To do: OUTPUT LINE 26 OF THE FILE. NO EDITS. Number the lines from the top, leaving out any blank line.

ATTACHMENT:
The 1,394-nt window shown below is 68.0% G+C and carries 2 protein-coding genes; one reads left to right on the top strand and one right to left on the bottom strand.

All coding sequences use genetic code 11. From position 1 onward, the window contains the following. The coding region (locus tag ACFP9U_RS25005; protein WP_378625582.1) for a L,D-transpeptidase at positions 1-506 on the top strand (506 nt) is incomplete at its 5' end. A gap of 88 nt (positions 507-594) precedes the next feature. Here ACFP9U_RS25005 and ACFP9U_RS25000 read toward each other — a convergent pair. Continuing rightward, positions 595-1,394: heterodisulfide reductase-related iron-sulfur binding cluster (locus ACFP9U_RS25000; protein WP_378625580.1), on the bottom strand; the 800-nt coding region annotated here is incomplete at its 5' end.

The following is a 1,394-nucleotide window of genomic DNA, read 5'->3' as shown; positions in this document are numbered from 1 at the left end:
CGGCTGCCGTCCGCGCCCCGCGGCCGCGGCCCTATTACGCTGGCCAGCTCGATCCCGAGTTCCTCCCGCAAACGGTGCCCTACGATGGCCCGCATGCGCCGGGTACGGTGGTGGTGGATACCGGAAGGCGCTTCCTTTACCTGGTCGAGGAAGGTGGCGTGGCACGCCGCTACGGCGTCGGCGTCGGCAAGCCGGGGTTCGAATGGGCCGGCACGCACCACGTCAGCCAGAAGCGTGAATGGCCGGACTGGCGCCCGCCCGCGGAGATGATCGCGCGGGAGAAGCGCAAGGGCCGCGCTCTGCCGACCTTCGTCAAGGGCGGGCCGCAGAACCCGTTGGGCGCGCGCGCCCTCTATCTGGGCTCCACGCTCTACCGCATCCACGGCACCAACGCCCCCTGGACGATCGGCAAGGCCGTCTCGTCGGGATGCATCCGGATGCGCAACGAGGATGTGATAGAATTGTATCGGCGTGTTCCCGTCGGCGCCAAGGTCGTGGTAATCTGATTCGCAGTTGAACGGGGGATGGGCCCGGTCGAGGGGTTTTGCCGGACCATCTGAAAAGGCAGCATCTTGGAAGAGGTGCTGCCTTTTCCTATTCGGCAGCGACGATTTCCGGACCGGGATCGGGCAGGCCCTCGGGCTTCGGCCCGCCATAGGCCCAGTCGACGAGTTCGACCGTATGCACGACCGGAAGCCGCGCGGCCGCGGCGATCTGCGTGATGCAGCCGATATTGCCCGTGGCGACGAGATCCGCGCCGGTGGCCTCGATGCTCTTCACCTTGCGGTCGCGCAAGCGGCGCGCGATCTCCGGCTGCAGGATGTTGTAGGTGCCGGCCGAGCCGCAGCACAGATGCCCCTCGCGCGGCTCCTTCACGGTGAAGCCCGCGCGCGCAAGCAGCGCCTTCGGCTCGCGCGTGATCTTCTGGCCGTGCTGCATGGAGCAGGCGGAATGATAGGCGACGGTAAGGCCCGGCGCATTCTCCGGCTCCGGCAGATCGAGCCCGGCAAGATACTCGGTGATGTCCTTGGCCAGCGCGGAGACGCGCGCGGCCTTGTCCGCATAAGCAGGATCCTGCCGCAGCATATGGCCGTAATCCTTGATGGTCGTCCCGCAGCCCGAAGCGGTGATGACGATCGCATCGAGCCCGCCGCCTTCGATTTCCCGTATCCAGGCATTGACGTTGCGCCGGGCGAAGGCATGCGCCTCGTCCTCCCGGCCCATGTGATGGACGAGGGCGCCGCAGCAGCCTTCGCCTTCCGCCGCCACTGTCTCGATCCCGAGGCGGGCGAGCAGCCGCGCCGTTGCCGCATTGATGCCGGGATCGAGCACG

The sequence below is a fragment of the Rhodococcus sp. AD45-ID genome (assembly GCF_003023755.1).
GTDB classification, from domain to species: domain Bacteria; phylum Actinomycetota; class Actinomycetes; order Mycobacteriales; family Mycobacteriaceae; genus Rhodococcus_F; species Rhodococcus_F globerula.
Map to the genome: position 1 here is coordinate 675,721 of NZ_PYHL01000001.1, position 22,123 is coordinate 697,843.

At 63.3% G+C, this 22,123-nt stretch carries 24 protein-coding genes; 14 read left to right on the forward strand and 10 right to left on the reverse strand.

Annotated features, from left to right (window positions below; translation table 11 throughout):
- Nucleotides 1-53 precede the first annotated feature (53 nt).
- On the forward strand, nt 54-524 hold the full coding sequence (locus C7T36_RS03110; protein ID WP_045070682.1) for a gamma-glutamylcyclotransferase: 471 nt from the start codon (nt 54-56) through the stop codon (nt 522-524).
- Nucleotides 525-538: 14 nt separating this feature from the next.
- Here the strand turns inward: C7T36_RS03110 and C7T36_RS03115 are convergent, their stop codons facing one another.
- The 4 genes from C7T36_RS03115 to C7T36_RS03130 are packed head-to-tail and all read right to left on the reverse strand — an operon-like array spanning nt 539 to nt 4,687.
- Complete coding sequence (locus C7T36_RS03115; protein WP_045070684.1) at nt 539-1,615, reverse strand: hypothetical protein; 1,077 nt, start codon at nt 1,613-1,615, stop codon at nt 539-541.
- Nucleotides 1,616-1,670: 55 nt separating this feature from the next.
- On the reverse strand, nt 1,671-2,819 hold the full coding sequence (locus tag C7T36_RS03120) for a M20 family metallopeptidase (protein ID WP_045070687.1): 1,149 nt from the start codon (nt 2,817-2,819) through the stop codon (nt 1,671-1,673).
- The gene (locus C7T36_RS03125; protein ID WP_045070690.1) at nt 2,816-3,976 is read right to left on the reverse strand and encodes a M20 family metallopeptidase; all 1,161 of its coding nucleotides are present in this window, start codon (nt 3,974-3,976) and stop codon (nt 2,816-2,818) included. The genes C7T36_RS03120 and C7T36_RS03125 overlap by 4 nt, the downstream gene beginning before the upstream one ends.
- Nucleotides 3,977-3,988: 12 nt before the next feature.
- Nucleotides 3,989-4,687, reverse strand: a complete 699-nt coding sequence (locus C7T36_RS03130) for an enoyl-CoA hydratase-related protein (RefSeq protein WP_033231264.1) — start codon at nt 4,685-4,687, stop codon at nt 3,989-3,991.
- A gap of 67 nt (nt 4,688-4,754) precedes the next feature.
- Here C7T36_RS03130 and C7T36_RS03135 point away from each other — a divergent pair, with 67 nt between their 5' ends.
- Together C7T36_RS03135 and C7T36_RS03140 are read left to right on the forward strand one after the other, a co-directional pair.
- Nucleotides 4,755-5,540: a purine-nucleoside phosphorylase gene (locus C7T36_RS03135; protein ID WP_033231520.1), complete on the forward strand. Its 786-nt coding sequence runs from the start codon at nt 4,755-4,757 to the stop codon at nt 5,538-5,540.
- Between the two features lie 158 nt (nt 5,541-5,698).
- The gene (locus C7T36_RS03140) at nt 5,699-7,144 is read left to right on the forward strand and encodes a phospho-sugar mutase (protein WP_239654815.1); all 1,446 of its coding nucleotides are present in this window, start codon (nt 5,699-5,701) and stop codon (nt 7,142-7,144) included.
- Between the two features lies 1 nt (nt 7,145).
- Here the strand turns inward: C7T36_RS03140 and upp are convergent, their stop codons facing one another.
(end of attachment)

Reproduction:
- The gene (locus C7T36_RS03140) at nt 5,699-7,144 is read left to right on the forward strand and encodes a phospho-sugar mutase (protein WP_239654815.1); all 1,446 of its coding nucleotides are present in this window, start codon (nt 5,699-5,701) and stop codon (nt 7,142-7,144) included.